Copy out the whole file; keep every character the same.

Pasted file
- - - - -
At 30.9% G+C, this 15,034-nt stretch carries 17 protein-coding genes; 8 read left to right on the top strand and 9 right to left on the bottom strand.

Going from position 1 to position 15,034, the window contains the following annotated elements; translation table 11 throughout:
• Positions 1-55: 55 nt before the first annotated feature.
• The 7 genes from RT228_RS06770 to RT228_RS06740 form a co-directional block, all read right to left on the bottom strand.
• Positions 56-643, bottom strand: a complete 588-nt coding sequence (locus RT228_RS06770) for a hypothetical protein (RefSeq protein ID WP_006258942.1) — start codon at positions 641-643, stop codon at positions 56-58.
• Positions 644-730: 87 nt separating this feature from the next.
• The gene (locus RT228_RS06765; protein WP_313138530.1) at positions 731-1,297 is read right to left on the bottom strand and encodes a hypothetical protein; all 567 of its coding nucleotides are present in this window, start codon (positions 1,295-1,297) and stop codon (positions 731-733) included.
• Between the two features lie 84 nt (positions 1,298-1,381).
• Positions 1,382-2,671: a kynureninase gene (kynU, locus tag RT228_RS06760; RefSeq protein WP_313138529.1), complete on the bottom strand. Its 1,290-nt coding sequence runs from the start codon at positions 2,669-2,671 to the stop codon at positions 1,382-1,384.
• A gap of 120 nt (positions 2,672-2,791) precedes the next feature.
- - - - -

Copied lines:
At 30.9% G+C, this 15,034-nt stretch carries 17 protein-coding genes; 8 read left to right on the top strand and 9 right to left on the bottom strand.

Going from position 1 to position 15,034, the window contains the following annotated elements; translation table 11 throughout:
• Positions 1-55: 55 nt before the first annotated feature.
• The 7 genes from RT228_RS06770 to RT228_RS06740 form a co-directional block, all read right to left on the bottom strand.
• Positions 56-643, bottom strand: a complete 588-nt coding sequence (locus RT228_RS06770) for a hypothetical protein (RefSeq protein ID WP_006258942.1) — start codon at positions 641-643, stop codon at positions 56-58.
• Positions 644-730: 87 nt separating this feature from the next.
• The gene (locus RT228_RS06765; protein WP_313138530.1) at positions 731-1,297 is read right to left on the bottom strand and encodes a hypothetical protein; all 567 of its coding nucleotides are present in this window, start codon (positions 1,295-1,297) and stop codon (positions 731-733) included.
• Between the two features lie 84 nt (positions 1,298-1,381).
• Positions 1,382-2,671: a kynureninase gene (kynU, locus tag RT228_RS06760; RefSeq protein WP_313138529.1), complete on the bottom strand. Its 1,290-nt coding sequence runs from the start codon at positions 2,669-2,671 to the stop codon at positions 1,382-1,384.
• A gap of 120 nt (positions 2,672-2,791) precedes the next feature.